As you can see, overseeing your own estate, or supervising the fine points of inheriting money from the estate of a loved one, can quickly get problematic. To alleviate the pain, I suggest people start by seeking out a trusted advisor. Better yet, hire a fiduciary–that is, the legal requirement for financial advisors to work in their customers’ best interest. Estate planning can be overwhelming. We recommend you speak with your financial advisor. 

Do You Know Your Social Security Options?

Social Security payments are a big part of many people’s retirement income –
and that may be the case for you.

If you’re nearing retirement or are already retired, you probably have several questions as it pertains to your Social
Security payments:
• How much could I receive in monthly benefits?
• What if I start taking my Social Security payments before I reach my full retirement age?
• What if I wait until my full retirement age to begin drawing my benefit? What will my benefit be?
• If I continue to work, how much of my Social Security benefit would be withheld?
• What happens when my spouse passes away?

How Are My Worker Benefits Calculated?
You can become eligible for Social Security benefits by working at a Social Security covered job for at least 10 years or until you have accumulated 40 quarters in the workforce. To calculate your benefit, 35 of your highest earnings years are averaged (if you haven’t worked for 35 years, your benefit will be averaged over the years you’ve worked, with the years needed to reach 35 counting as zero). In general, the more years you spend in the workforce and the higher your income, the higher your retirement benefit.

When Can I Start Receiving Benefits?
You can begin receiving Social Security payments at age 62, but if you do file at that age you’ll only get 75 percent of your full amount. If you wait past your full retirement age to begin receiving payments, you’ll get more than 100 percent of your benefit amount. File earlier; receive a smaller check for a longer period. Wait to file, and potentially receive a larger check and a larger survivor benefit for your spouse. An 8 percent delayed retirement credit will be added to your benefit for each year you delay receiving benefits after your full retirement age, which may enhance your benefit by as much as 32 percent.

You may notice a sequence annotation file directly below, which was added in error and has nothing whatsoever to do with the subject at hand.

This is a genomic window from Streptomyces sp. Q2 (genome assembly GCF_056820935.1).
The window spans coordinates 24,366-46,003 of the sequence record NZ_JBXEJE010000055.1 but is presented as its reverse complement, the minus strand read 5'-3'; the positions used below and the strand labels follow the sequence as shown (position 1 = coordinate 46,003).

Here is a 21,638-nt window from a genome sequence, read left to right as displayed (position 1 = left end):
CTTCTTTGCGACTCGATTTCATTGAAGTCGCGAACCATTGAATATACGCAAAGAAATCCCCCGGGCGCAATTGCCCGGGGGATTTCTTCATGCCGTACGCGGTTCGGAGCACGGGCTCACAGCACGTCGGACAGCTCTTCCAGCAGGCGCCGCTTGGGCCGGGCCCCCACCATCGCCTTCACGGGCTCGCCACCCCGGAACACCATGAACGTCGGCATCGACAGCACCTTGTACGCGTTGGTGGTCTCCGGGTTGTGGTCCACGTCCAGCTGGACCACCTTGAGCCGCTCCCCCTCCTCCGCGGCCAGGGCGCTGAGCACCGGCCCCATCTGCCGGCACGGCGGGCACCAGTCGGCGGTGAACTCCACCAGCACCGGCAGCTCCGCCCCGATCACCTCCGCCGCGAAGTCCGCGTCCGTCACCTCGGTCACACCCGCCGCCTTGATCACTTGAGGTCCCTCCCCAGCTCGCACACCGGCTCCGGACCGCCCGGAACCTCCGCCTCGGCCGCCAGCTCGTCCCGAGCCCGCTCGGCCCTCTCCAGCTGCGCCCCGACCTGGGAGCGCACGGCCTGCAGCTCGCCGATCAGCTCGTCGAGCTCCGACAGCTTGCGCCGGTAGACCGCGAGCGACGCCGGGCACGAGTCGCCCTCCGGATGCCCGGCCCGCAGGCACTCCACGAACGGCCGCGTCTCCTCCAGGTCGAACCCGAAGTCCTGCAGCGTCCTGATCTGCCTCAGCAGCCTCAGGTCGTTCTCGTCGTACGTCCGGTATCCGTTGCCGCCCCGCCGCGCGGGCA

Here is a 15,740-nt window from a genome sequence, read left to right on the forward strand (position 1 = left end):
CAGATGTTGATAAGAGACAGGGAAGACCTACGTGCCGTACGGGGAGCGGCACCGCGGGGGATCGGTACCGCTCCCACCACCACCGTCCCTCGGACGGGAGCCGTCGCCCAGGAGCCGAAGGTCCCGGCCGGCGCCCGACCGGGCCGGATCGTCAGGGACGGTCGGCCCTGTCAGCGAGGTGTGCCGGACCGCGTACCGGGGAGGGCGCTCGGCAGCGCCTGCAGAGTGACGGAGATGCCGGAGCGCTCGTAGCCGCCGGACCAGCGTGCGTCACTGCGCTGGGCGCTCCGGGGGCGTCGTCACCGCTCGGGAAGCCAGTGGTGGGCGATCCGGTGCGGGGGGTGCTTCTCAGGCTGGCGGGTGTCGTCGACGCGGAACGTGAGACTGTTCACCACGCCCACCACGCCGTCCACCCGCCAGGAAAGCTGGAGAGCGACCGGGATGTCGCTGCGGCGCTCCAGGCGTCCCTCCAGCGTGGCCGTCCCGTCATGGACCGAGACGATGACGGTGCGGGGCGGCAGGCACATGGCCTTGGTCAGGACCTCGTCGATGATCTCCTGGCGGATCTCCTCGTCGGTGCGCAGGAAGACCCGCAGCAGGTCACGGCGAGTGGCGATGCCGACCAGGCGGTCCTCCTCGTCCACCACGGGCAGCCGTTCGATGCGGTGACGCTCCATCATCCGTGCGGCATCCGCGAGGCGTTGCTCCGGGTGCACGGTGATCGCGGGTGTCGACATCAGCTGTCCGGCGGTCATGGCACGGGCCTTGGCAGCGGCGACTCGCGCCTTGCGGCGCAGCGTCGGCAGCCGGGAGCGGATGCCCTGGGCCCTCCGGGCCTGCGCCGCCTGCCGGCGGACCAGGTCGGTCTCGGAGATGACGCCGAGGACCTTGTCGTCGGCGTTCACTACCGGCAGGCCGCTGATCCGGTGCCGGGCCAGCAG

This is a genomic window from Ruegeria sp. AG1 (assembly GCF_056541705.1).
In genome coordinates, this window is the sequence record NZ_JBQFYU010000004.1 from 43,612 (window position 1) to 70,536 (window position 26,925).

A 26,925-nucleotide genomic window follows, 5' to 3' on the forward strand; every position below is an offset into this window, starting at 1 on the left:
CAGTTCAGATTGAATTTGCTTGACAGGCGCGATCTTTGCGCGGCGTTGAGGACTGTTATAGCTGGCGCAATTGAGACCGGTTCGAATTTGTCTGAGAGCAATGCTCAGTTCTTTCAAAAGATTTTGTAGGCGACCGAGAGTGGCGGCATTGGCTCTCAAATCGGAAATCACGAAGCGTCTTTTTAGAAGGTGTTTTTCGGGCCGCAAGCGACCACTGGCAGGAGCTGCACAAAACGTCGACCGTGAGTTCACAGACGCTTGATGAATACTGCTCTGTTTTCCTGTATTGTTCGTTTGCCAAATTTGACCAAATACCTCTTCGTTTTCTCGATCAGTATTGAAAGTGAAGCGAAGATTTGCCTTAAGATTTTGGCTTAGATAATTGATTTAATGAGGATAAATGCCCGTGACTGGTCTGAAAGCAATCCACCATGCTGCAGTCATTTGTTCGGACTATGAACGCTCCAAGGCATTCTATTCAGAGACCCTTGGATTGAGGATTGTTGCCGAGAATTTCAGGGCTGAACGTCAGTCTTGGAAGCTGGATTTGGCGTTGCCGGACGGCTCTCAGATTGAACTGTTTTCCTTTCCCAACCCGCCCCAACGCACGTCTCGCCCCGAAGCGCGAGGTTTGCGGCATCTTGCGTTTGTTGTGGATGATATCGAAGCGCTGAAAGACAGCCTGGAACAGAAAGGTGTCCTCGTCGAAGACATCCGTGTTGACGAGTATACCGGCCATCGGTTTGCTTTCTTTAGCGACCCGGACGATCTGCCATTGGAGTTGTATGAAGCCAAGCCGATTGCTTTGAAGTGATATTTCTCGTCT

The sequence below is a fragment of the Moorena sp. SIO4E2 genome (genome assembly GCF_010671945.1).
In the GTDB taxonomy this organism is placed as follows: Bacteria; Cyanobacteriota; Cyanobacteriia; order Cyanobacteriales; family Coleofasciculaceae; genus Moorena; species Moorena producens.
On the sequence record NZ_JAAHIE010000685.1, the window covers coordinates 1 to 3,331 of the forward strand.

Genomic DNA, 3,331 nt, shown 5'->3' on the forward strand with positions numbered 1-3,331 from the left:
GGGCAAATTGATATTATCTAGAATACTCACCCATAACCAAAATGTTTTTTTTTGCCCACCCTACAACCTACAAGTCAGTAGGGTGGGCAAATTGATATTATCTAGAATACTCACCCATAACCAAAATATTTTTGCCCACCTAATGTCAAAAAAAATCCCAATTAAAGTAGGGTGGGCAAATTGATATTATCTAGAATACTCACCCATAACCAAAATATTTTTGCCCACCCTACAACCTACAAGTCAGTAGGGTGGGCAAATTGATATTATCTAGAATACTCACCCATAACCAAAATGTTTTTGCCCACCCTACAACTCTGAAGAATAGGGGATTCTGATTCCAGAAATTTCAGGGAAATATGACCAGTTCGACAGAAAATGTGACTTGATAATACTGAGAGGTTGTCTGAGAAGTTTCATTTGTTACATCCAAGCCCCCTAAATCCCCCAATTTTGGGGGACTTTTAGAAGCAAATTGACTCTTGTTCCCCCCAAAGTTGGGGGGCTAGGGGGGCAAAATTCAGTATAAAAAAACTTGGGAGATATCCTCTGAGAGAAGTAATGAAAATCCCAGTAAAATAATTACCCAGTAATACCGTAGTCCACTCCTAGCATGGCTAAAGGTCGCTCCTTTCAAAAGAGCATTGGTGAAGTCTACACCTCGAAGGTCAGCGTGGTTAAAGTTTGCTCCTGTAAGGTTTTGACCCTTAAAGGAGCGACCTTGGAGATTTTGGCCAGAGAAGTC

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Let us help YOU!

CONTACT M. Garrett Wheeler today. No cost/no obligation planning session with NO STRINGS ATTACHED.

As Mr. Wheeler points out, “Investments are a matter of opinion. Taxes are a matter of fact. When we are engaged by a client to deliver on our fee-based planning services, we start by making it 100% all about the client; not us!”

Wheeler goes on to say, “we focus on providing my clients with tax-reduction advice and strategies. Not on the latest financial product or investments (i.e. Crypto…).”

Understanding more about the U.S. tax system, how it works and getting ideas to help you maximize your income in retirement may be a conversation that you want to have. If it is the case, feel free to reach out to us. We can help you with all of this and make it relatively painless. We look forward to discussing your needs. Aloha!


A long-term care policy does many things. For one, clients tell me that they feel it is a great way to help them avoid being a ‘burden’—having to rely on family members for care. It’s not what they choose to be remembered for. But LTCi also enables you to remain in your home as long as possible. Many of my clients tell me, this is critically important, to remain in their homes. And then there is the ‘financial’. Additionally, it transfers this real ‘risk’ to the insurance company, instead of the high cost of care depleting your ‘life savings’. Let us help you protect your retirement nest egg.

You worked hard to plan for a comfortable retirement. Spending your life savings on long-term care services isn’t on your to-do list. Contact me to learn how long-term care insurance can help you protect your future.

Ask me about these strong LTCi features and benefits:

1. Cash Benefit with No Elimination Period: Our LTCi plan provides cash to pay for any cost associated with LTC expenses.
2. Stay-at-Home Benefit: Includes multiple benefits to help people stay at home as long as possible.